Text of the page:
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Minor query, but this BBC article is reporting the earthquake happened at 0158 GMT -- two minutes later than we have here. --Sam 21:53, 26 Dec 2003 (UTC)

USGS says " A strong earthquake occurred at 01:56:52 (UTC)". How much do you bet that this supposed "discrepancy" is cited over the next few days as "evidence" of some consipiratorial whatnot (CIA earthquake rays etc.)? -- Finlay McWalter 22:16, 26 Dec 2003 (UTC)
AFP says 0158 GMT too. -- whkoh 23:55, Dec 27, 2003 (UTC)
I'd go with the USGS time because of the calculations involved in figuring out when and where a quake occurred - they must know time precisely to calculate the location. It's more likely that the BBC and AFP looked at a clock that had stopped after the fact. (I also checked to see if the problem might be something like an accumulation of leap seconds that USGS doesn't include in their reports, but that's not the case.) -- Ke4roh 18:08, 8 Jan 2004 (UTC)

Somebody remove the line "A huge rescue effort is going on" - Hemanshu 01:23, 27 Dec 2003 (UTC)

Did this and tried to merge the different earthquake sections. -- till we *) 15:48, Dec 30, 2003 (UTC)

I moved the section on Philology over from Bam Citadel, as it makes more sense here. Note the somewhat questionable copyright status of that article (still under discussion), so this imported section may require rewriting if the donor article turns out to be a problem. -- Finlay McWalter 14:24, 31 Dec 2003 (UTC)

On the quake, AP is reporting "more than 30,000 people killed", and this page is reporting "as many as 50,000 people killed". That's a wide range. What's a source for the 50,000? -- Ke4roh 18:11, 8 Jan 2004 (UTC)

No one knows for sure, of course, and probably never will. On Dec 30th the Iranian govt said it had buried 28,000 people, and estimated the total at 50,000 [1]. We probably won't get a more accurate statistic for several months, if at all. -- Finlay McWalter 18:24, 8 Jan 2004 (UTC)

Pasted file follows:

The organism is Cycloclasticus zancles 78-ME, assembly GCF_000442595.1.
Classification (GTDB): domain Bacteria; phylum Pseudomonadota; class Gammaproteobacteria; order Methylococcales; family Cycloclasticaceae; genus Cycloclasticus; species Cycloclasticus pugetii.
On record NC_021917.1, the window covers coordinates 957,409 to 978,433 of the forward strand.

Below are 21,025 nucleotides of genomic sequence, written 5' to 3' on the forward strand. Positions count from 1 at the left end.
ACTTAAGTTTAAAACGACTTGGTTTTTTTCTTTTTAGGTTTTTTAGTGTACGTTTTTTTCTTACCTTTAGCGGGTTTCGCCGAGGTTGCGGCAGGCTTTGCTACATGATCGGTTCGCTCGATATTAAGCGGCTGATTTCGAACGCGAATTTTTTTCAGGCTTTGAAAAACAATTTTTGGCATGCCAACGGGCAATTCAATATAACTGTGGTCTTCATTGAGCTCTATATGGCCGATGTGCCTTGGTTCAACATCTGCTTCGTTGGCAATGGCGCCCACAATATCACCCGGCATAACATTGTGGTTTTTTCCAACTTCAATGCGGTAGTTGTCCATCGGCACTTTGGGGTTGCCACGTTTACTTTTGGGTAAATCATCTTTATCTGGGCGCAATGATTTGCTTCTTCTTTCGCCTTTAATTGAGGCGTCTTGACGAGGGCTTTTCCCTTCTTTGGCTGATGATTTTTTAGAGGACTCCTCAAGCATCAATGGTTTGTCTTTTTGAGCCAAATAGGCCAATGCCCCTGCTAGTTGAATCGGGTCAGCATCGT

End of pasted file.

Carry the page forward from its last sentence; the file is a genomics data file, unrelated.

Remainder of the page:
This page [2] says the Iranian government has now (mid Jan) recovered 41,000 and estimates total at over 45,000. Accordingly, I changed the article from 50,000 to 45,000. -- Finlay McWalter 19:30, 16 Jan 2004 (UTC)

A minor thing: would "Surat-ol 'Ard" be a better transcription of the Arabic, and "Face of the Earth" a better English translation?

Also, one thing that struck me about the Bam earthquake was that in Nov? 1978, the similarly ancient? city of Tabas, also in the midst of the Dasht-e-Kavir, was completely obliterated by an earthquake. I think about 20,000 people died. Something might be added about that as a link?

And then, for the whole miserable picture, someone with geophysical knowledge might add something about the tectonic plates converging in the area (Arabian and Eurasian plates), the amount of plate movement per year (quite considerable), the inevitabity of further large-magnitude earthquakes.

I'm curious as to why there aren't any details about this event in comparion to other articles, afterall, this one WAS quite large and devastating as I recall.

Arge Bam - The Bam Citadel - Movie Documentary[edit]

Outside the crenellated walls, like most medieval fortresses, there is a wide moat and the area within the walls is over 200,000sq. meters, the outer walls are 8 meters high and five meters thick (at the base ) and the complex consists of five main parts: 1. The gatehouse, the bazaar the living quarter of the general populace, the mosque and little workshops. 2. The stables and houses of stablemen attending the horses, mules etc. 3. An artillery yard within a quadrangular double story building and a water well. 4. Living mansions, slightly superior to the earlier houses, presumably accommodating the trusted military and civil staff of the ruler and the main prison of the citadel . 5. Residence and headquarter of the ruler, known as chahar fasl (four seasons), hammam, a deep well and a watch tower.